Queensland announces when it will open its borders

Queensland has released a coronavirus roadmap that outlines when it will open its borders to NSW residents.

The Queensland Government roadmap says visitors and returned travellers from NSW can enter Queensland without having to complete mandatory quarantine under its Stage 5 easing of restrictions from 1am on November 1.

The travellers will need to have a valid Queensland Border Declaration Pass.

The government said it will only ease restrictions however, if community transmission is under control in NSW, including whether there have been any unlinked cases in the previous 28 days.

Pictured is  a sunny winter day with little surf on Noosa main beach.
NSW residents will be able to visit Queensland from November 1. Source: Getty

Queensland Premier Annastacia Palaszczuk told reporters on Friday it was watching NSW “very carefully”.

“I’ve made it very clear that our borders have kept us safe. We are looking very closely at NSW and if they do not have any community transmission for 28 days, we said very clearly that at the end of the month we review plans, and that would mean there may be a possibility of opening up to NSW if there is no community transmission,” she said.

“But of course their health experts are also concerned about some undetected community transmission at the moment. They’re about to go into school holidays, so we’ll be watching that space very carefully.”

More rules relaxed for Queenslanders

Queensland’s Covid Safe Future roadmap tweeted by the premier also revealed the rules that were relaxed as of the start of this month.

Queenslanders can stand while eating and drinking at indoor and outdoor venues from 4pm Friday, and outdoor dining areas, beer gardens and theme parks can relax density requirements with one person per two-square-metres allowed.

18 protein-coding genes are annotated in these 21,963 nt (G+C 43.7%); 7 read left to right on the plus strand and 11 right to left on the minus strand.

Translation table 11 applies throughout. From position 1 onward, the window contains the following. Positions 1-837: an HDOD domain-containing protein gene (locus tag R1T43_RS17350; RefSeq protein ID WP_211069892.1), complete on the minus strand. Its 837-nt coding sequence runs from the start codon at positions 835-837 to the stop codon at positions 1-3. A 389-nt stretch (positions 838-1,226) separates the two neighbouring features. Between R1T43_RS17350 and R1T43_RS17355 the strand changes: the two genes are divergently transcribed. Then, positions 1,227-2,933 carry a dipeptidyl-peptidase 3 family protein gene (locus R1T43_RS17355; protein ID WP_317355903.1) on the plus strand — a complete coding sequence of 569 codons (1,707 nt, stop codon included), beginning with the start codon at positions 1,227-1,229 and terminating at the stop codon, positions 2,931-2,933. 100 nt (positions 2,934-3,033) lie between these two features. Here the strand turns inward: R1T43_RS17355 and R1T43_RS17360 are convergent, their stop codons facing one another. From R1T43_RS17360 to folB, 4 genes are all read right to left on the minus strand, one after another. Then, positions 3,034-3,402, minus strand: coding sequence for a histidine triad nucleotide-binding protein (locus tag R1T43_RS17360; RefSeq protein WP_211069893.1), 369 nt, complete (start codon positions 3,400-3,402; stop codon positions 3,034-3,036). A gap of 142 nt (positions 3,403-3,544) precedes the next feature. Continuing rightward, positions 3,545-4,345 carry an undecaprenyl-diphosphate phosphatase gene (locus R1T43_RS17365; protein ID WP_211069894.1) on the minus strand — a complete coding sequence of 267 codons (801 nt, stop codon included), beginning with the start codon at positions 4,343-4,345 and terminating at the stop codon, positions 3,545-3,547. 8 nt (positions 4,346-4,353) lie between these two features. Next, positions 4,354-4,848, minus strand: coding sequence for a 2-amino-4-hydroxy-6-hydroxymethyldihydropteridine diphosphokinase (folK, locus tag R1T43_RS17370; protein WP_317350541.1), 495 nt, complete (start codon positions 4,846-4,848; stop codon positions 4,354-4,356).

The number of people who can attend outdoor events has also increased from 500 to 1000 while open air stadiums can increase the seated capacity from 50 per cent up to 75 per cent.

From November 1, gatherings of up to 40 people in homes and public spaces across Queensland will be allowed while 40 people will be able to dance at a wedding.

Under Stage 6, to come into effect from December 1, Queenslanders will be able to gather in groups of 50 in homes or in public spaces while the number of attendees at an outdoor event will increase to 1500. There will be unlimited dancing at weddings allowed.

The roadmap said Queensland would remain closed to Victoria until community transmission was under control.

Queensland criticised over strict border rules

Ms Palaszczuk has copped heavy criticism over her state’s border policies amid the coronavirus pandemic.

Last month she was slammed after a Sydney family was asked to decide which of their four young children would say goodbye to their dying father in hospital across the border.

In August, she came under fire after a pregnant Ballina woman waiting to be granted an exemption for surgery at the Gold Coast lost an unborn twin.

In September, Ms Palaszczuk was grilled about the consistency and compassion of border rules designed to contain Covid-19 in southern states.

Ms Palaszczuk defended Queensland's hard border closure, saying she was taking the medical advice of the state's chief health officer, Jeannette Young.

"When it comes to individual cases, they need to refer the individuals to the exemptions unit. I don't make these decisions, they are made by clinicians," she said in parliament.

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